[ NASA ]

Piaggio Fast Forward’s Gita mobile thing-carrier has been exploring L.A.:

I like how the dog is on a leash and the robot isn’t.

[ PFF ]


And yet, one of them still manages to plow into a tree.

[ Husqvarna ]

Ben Goldberg, whose HAMR-F robot we wrote about this week, has a few other gems on his YouTube channel, including this skateboarding half pipe routine performed by a CataLyst 5 robot arm system:

This was Ben’s final project for “Engineering Sciences 259: Intro to Robotics” at Harvard’s School of Engineering and Applied Sciences, and we assume that he did pretty well on it.

[ Ben Goldberg ]

Studio Babelsberg in Potsdam, Germany, is the oldest large-scale film studio in the world, producing films since 1912 – but it has now entered a new era of sculpting film props using KUKA robots to conduct the milling of large foam blocks into works of art. The robot provides high accuracy and repeatability even when milling complex geometries and allows for a complete digital workflow by precisely transferring 3D models made on the computer to real-life sculptures.

[ Studio Babelsberg ] via [ Kuka ]

Mint collector’s coins are untouched by human hands, so they have to package them with robots, obviously.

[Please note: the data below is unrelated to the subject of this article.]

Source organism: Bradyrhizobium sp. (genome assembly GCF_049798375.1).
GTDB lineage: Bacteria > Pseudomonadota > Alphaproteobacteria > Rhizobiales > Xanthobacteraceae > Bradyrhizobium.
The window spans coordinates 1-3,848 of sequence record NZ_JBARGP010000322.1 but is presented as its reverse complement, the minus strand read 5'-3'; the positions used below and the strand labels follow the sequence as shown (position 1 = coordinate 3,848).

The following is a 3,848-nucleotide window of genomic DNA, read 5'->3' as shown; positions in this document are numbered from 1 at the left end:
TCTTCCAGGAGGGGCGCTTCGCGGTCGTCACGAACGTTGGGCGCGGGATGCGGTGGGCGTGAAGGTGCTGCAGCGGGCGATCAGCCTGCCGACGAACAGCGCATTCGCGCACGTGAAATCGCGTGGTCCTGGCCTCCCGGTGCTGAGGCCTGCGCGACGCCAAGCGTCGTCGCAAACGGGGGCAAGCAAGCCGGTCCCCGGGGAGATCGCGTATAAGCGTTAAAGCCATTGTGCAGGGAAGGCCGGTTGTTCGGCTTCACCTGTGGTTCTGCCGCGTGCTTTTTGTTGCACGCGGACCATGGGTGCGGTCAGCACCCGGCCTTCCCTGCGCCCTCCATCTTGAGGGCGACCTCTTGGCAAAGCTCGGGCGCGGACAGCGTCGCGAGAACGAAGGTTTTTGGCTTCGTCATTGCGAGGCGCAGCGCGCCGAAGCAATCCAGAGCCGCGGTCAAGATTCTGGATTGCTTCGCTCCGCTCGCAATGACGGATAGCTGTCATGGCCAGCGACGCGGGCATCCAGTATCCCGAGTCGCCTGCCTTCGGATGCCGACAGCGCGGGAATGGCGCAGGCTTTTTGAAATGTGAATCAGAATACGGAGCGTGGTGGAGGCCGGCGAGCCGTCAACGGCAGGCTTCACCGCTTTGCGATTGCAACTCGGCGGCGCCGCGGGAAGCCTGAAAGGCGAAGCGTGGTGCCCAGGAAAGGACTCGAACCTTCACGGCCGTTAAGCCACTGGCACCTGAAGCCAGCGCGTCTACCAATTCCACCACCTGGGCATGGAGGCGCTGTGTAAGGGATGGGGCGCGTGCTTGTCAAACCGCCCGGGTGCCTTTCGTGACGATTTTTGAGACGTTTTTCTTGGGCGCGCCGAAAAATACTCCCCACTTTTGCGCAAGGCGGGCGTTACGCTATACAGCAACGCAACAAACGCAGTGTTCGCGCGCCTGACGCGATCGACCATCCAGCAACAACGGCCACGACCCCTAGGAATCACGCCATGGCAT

The robots are cool, but what’s also cool are all of the automated support systems, like those platforms that tilt to so that the coins all slide down to the right spots for picking.

[ Fanuc ]

Pollen Robotics “creates advanced systems involving robotics and AI every day, but we strive to hide all technicalities under a neat design and comprehensive user experience – so only the purpose of the robotic object is emphasised.”

Not sure I get what they do, but those lamps are cool.

[ Pollen Robotics ]

In this week’s episode of Robotis in Depth, Per interviews Peter Corke from Queensland University of Technology.

In this interview, Peter talks about how serendipity made him build a checkers playing robot and then move on to robotics and machine vision. We get to hear about how early experiments with "Blob Vision" got him interested in analyzing images and especially moving images. The interview ends with Peter adding a new item to the CV, fashion model, when he shows us the ICRA 2018 T-shirt!

[ Robots in Depth ]